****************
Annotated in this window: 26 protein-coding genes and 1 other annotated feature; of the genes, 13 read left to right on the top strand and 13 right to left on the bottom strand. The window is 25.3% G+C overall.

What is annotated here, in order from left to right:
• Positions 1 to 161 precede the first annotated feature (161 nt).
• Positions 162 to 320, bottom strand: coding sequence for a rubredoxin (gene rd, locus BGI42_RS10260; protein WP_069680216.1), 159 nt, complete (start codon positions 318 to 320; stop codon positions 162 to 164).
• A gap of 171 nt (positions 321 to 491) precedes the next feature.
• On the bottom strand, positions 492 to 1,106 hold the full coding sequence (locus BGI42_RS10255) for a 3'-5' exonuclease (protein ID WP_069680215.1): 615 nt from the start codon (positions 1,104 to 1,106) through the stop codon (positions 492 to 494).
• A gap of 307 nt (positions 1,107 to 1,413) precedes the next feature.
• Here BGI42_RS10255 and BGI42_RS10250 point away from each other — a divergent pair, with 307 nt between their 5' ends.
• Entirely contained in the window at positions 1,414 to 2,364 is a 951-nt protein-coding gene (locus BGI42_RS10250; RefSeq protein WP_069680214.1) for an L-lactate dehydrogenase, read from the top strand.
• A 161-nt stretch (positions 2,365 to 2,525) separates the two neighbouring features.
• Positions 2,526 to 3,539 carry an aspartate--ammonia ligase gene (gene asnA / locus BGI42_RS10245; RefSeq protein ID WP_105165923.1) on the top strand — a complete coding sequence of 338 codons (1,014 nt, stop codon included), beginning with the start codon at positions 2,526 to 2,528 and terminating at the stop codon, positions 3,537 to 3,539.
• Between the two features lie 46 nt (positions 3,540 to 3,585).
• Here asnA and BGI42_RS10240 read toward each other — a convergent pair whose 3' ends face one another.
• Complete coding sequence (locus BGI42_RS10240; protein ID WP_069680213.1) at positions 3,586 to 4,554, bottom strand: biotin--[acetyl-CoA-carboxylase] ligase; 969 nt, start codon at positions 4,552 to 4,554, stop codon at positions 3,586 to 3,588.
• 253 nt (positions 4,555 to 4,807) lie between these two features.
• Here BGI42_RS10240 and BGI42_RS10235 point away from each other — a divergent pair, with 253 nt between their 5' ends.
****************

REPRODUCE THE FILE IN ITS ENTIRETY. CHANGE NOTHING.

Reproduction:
Annotated in this window: 26 protein-coding genes and 1 other annotated feature; of the genes, 13 read left to right on the top strand and 13 right to left on the bottom strand. The window is 25.3% G+C overall.

What is annotated here, in order from left to right:
• Positions 1 to 161 precede the first annotated feature (161 nt).
• Positions 162 to 320, bottom strand: coding sequence for a rubredoxin (gene rd, locus BGI42_RS10260; protein WP_069680216.1), 159 nt, complete (start codon positions 318 to 320; stop codon positions 162 to 164).
• A gap of 171 nt (positions 321 to 491) precedes the next feature.
• On the bottom strand, positions 492 to 1,106 hold the full coding sequence (locus BGI42_RS10255) for a 3'-5' exonuclease (protein ID WP_069680215.1): 615 nt from the start codon (positions 1,104 to 1,106) through the stop codon (positions 492 to 494).
• A gap of 307 nt (positions 1,107 to 1,413) precedes the next feature.
• Here BGI42_RS10255 and BGI42_RS10250 point away from each other — a divergent pair, with 307 nt between their 5' ends.
• Entirely contained in the window at positions 1,414 to 2,364 is a 951-nt protein-coding gene (locus BGI42_RS10250; RefSeq protein WP_069680214.1) for an L-lactate dehydrogenase, read from the top strand.
• A 161-nt stretch (positions 2,365 to 2,525) separates the two neighbouring features.
• Positions 2,526 to 3,539 carry an aspartate--ammonia ligase gene (gene asnA / locus BGI42_RS10245; RefSeq protein ID WP_105165923.1) on the top strand — a complete coding sequence of 338 codons (1,014 nt, stop codon included), beginning with the start codon at positions 2,526 to 2,528 and terminating at the stop codon, positions 3,537 to 3,539.
• Between the two features lie 46 nt (positions 3,540 to 3,585).
• Here asnA and BGI42_RS10240 read toward each other — a convergent pair whose 3' ends face one another.
• Complete coding sequence (locus BGI42_RS10240; protein ID WP_069680213.1) at positions 3,586 to 4,554, bottom strand: biotin--[acetyl-CoA-carboxylase] ligase; 969 nt, start codon at positions 4,552 to 4,554, stop codon at positions 3,586 to 3,588.
• 253 nt (positions 4,555 to 4,807) lie between these two features.
• Here BGI42_RS10240 and BGI42_RS10235 point away from each other — a divergent pair, with 253 nt between their 5' ends.